Batteries – looting scarce resources

Sir, – I cannot be the only one to see the irony of concern within the EU over the shortage of raw materials for making batteries and renewable energy equipment as it tries to become climatically neutral by 2050 (“EU sounds alarm on critical commodity shortages”, News, September 1).

The green agenda is certainly not limited to driving electric vehicles and breathing clean air in developed countries to the detriment of the environment of the countries from which these minerals are extracted and of the well-being of the peoples who use them. live.

Qualified as “critical raw materials”, their scarcity and difficulty of extraction mean that their dependence is not sustainable. For example, Chile is the world’s second largest producer of lithium after Australia, and its extraction has been shown to damage local ecosystems and natural water supplies. The mining of cobalt in the Democratic Republic of the Congo, 10% of which is mined by children and most of which is exported for processing elsewhere, is another huge accusation of the reckless exploitation by the developed world of less wealthy countries, easily ignored as we focus on maintaining our own standard of living while moving away from dependence on fossil fuels.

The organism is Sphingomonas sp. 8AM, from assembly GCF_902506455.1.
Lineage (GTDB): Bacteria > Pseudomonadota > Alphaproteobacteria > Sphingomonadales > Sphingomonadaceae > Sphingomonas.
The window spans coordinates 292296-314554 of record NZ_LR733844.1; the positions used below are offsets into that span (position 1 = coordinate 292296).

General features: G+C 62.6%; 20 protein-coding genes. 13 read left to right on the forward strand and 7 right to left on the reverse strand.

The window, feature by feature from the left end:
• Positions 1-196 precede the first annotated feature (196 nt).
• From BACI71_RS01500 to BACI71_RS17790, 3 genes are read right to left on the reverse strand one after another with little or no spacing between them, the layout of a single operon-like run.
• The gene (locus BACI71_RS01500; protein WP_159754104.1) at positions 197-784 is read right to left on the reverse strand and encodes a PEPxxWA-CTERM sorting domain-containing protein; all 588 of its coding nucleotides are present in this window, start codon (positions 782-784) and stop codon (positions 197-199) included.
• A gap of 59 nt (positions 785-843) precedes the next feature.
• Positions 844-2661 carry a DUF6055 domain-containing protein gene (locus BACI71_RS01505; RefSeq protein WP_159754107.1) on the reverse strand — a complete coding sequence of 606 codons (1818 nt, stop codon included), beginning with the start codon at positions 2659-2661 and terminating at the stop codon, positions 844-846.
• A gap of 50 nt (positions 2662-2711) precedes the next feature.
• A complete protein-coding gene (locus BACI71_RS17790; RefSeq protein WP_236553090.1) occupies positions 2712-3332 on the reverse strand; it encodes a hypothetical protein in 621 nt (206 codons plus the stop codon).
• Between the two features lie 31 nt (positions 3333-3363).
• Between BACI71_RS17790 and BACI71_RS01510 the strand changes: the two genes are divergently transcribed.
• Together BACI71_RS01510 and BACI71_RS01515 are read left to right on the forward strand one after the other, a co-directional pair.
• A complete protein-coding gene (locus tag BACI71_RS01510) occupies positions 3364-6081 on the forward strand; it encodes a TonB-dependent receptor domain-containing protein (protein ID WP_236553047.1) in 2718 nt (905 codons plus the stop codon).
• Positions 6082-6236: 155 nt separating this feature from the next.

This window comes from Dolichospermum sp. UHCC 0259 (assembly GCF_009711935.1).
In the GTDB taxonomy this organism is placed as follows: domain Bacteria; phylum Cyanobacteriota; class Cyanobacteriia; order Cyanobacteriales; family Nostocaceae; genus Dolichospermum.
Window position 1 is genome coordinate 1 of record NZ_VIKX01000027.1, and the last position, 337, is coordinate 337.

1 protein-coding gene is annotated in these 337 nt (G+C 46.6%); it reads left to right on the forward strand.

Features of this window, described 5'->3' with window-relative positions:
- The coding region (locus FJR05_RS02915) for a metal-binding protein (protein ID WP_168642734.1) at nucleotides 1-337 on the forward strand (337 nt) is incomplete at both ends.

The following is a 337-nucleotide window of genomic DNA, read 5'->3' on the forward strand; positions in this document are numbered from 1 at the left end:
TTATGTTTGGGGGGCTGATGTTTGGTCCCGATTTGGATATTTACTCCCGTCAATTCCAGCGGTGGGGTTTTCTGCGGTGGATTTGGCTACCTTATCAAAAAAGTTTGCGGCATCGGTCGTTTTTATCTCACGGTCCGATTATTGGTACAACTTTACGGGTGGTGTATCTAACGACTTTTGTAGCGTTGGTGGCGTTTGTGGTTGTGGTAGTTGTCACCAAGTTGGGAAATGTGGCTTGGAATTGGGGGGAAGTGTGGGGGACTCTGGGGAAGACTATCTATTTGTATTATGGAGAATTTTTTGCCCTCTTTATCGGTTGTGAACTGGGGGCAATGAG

Climate change and its repercussions are global issues.

Putting myself in an electric car while plundering scarce resources elsewhere is neither ethical nor sustainable. – yours, etc.,



Dublin 6W.

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